Playing a video game before bedtime has only a mild effect on the sleep of older male teens, a new study suggests.
Results show that after playing a stimulating video game, it took adolescents a median of 7.5 minutes to fall asleep, which was only slightly longer than the 3 minutes it took them to fall asleep after passively watching a documentary on DVD. Although no participants fell asleep while playing the video game, almost one-third of them fell asleep while watching the DVD. Subjective sleepiness after playing the video game was only slightly lower than after watching the DVD, and playing the video game was associated with a small increase in cognitive alertness. However, no significant differences in physiologic arousal or sleep architecture were found between testing conditions.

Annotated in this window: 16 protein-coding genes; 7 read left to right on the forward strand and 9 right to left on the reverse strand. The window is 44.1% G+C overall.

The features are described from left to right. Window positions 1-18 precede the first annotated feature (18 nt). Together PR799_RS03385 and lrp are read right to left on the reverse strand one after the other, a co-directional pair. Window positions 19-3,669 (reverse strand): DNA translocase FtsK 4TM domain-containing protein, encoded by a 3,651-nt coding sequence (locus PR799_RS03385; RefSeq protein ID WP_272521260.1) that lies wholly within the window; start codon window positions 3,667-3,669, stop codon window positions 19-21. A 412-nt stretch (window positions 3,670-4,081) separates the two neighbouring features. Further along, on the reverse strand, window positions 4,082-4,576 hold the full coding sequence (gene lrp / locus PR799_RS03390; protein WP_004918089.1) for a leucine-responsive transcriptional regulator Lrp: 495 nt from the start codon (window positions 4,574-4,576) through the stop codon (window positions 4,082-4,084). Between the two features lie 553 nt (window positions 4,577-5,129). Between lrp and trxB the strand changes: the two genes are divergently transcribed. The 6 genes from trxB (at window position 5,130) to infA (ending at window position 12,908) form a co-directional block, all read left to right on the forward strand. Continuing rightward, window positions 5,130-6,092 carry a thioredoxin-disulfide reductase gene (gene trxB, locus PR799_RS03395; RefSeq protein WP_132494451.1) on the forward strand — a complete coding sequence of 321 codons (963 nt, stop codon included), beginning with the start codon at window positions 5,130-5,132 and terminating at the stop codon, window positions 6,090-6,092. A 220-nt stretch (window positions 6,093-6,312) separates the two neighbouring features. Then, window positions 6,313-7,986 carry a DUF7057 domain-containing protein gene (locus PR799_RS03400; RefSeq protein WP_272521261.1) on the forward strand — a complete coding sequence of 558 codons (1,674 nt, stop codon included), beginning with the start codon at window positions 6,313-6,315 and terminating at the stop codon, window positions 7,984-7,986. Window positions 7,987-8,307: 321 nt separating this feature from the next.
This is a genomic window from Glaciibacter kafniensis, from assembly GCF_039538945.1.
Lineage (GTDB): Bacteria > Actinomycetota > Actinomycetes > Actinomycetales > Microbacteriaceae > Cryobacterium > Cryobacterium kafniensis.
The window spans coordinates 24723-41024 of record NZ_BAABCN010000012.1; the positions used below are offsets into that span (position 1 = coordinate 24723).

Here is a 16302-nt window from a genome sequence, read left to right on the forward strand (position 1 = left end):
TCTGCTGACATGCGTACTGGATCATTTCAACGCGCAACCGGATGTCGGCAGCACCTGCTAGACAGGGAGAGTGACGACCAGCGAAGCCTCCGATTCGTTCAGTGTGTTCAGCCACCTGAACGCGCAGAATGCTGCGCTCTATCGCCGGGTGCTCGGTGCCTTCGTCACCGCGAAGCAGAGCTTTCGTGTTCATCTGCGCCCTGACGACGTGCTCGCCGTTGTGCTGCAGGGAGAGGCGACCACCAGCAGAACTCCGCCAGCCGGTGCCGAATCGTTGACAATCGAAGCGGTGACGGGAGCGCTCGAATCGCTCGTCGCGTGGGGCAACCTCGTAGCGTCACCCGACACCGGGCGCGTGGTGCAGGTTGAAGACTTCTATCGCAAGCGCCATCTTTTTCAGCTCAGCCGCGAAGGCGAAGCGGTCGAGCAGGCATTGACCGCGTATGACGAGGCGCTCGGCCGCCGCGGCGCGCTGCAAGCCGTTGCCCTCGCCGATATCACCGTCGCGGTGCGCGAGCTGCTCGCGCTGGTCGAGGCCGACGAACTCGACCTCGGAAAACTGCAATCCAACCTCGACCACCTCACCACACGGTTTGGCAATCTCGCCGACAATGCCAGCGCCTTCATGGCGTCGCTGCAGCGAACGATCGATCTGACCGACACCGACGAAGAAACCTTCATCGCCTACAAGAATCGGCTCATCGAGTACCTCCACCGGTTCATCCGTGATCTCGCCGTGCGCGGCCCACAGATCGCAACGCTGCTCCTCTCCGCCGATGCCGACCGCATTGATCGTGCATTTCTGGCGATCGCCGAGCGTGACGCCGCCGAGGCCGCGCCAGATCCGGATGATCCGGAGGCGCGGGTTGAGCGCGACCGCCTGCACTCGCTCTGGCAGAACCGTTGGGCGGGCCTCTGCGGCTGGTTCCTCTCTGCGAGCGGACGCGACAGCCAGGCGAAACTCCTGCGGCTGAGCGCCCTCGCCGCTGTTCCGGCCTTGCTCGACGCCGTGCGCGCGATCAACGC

"Initially, we were surprised that playing the violent video game did not lead to a much longer time taken to fall asleep," said research supervisor Michael Gradisar, PhD, senior lecturer in clinical child psychology at Flinders University in Adelaide, South Australia. "Although the scientific literature is sparse when it comes to measuring sleep latency associated with playing video games, anecdotally a lot of people report difficulty falling asleep after playing video games at night."
The authors of the study, which appeared in the April 15 issue of the Journal of Clinical Sleep Medicine, concluded that the adage "everything in moderation" should guide parents as they set limits on bedtime video-game playing for adolescents.